The Treasurer spoke to the accounts presented for 2017/18.  The position looked healthier than it was due largely to the hall charges not having been charged until the new financial year.  The income from the Airport was noted as was expenditure towards the Interpretation group and to the purchase of plants for the Village.  The accounts were approved.  The Chair advised that he had questioned the level of grant support to the CC from the CEC given the prospective new housing developments (and the fact of the correlation meant to exist between numbers of households and CC grant support).

The discussion moved on to consider the various issues covered in the written report which had been tabled and a copy of the report may be found at the end of the minute – for ease of reference.  The updates on planning issues had been provided by Peter Scott prior to his going on holiday.

Picking up on the issue of traffic concerns associated with the Cammo Fields development Percy Feketey related some of the recent examples of incidents on the Maybury Road and on the City Bypass and the traffic chaos that had ensued.  The analysis of traffic volumes and pressures which had been conducted into the Cammo development was flawed and Council staff did not have the knowledge to understand its limitations.  As well as there being a need for a study of the A90 Queensferry Road corridor there was also a need for a fresh study of the A8/M8 and the A71.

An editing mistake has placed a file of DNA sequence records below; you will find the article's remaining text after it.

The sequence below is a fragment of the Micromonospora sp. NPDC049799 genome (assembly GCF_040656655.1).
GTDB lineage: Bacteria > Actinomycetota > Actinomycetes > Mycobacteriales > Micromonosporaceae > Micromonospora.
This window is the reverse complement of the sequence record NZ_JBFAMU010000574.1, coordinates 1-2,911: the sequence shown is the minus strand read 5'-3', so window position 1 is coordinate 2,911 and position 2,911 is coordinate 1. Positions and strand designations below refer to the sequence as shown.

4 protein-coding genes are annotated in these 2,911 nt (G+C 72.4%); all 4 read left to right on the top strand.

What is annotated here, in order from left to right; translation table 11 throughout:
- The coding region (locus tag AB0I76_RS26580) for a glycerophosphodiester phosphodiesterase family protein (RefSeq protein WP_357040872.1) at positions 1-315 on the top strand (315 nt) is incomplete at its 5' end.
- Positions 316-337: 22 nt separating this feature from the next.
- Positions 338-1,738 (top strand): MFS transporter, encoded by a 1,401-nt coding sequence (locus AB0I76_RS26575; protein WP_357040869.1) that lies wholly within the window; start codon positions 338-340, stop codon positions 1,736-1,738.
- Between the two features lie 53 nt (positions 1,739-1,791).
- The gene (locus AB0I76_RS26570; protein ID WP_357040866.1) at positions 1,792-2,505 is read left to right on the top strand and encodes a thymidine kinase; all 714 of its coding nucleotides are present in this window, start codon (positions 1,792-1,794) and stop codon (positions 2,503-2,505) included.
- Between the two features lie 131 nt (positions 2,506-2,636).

The decision to suspend the TRO covering Cramond Glebe Road and which focussed on the exit (and entrance) to the proposed care home prompted discussion.  While the expected revise may provide a more comprehensive traffic management plan there was still the likelihood that it would not satisfactorily address the fundamental weakness of the exit path from the home.  Officials would have to be informed about these deficiencies and a formal complaint may have to be made.Picking up on the report on the presentation on the Barnton Junction Kevin Lang said that the paper and presentation had been well received by the North West Locality Committee members, that there was a commitment to some quick wins and that a report back from officials to the next meeting on 11 September would serve to maintain the focus on the issue.  The hearing had delivered a robust scrutiny of the considerations of the officials on the proposals on the paper.  This view was supported by Graeme Hutchison; the meeting had been one of the better ones and a sense of real local accountability was present.